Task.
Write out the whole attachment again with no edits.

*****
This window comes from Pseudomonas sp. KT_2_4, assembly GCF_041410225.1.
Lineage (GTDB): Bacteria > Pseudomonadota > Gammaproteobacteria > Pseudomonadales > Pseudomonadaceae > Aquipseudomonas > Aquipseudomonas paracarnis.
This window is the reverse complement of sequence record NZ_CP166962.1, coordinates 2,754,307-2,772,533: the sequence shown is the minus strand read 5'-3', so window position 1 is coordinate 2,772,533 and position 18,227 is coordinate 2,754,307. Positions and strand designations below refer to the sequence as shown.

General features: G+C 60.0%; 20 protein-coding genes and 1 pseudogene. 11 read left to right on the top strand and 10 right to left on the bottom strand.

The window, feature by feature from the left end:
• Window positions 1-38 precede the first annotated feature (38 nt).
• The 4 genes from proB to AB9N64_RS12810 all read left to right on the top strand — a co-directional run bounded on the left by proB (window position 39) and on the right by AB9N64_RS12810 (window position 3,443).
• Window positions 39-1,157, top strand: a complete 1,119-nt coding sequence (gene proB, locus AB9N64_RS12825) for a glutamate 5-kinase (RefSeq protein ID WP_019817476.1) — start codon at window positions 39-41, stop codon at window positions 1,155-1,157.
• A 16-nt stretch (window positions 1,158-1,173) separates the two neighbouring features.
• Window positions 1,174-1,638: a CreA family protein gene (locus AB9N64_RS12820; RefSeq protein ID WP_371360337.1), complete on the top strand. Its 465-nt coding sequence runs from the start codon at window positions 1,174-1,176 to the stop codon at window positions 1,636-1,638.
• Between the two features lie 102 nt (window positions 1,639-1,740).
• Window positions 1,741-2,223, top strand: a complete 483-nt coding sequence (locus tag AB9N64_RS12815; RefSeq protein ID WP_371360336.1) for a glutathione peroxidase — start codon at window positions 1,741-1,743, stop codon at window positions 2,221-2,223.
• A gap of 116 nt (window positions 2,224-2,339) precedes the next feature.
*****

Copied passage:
This window comes from Pseudomonas sp. KT_2_4, assembly GCF_041410225.1.
Lineage (GTDB): Bacteria > Pseudomonadota > Gammaproteobacteria > Pseudomonadales > Pseudomonadaceae > Aquipseudomonas > Aquipseudomonas paracarnis.
This window is the reverse complement of sequence record NZ_CP166962.1, coordinates 2,754,307-2,772,533: the sequence shown is the minus strand read 5'-3', so window position 1 is coordinate 2,772,533 and position 18,227 is coordinate 2,754,307. Positions and strand designations below refer to the sequence as shown.

General features: G+C 60.0%; 20 protein-coding genes and 1 pseudogene. 11 read left to right on the top strand and 10 right to left on the bottom strand.

The window, feature by feature from the left end:
• Window positions 1-38 precede the first annotated feature (38 nt).
• The 4 genes from proB to AB9N64_RS12810 all read left to right on the top strand — a co-directional run bounded on the left by proB (window position 39) and on the right by AB9N64_RS12810 (window position 3,443).
• Window positions 39-1,157, top strand: a complete 1,119-nt coding sequence (gene proB, locus AB9N64_RS12825) for a glutamate 5-kinase (RefSeq protein ID WP_019817476.1) — start codon at window positions 39-41, stop codon at window positions 1,155-1,157.
• A 16-nt stretch (window positions 1,158-1,173) separates the two neighbouring features.
• Window positions 1,174-1,638: a CreA family protein gene (locus AB9N64_RS12820; RefSeq protein ID WP_371360337.1), complete on the top strand. Its 465-nt coding sequence runs from the start codon at window positions 1,174-1,176 to the stop codon at window positions 1,636-1,638.
• Between the two features lie 102 nt (window positions 1,639-1,740).
• Window positions 1,741-2,223, top strand: a complete 483-nt coding sequence (locus tag AB9N64_RS12815; RefSeq protein ID WP_371360336.1) for a glutathione peroxidase — start codon at window positions 1,741-1,743, stop codon at window positions 2,221-2,223.
• A gap of 116 nt (window positions 2,224-2,339) precedes the next feature.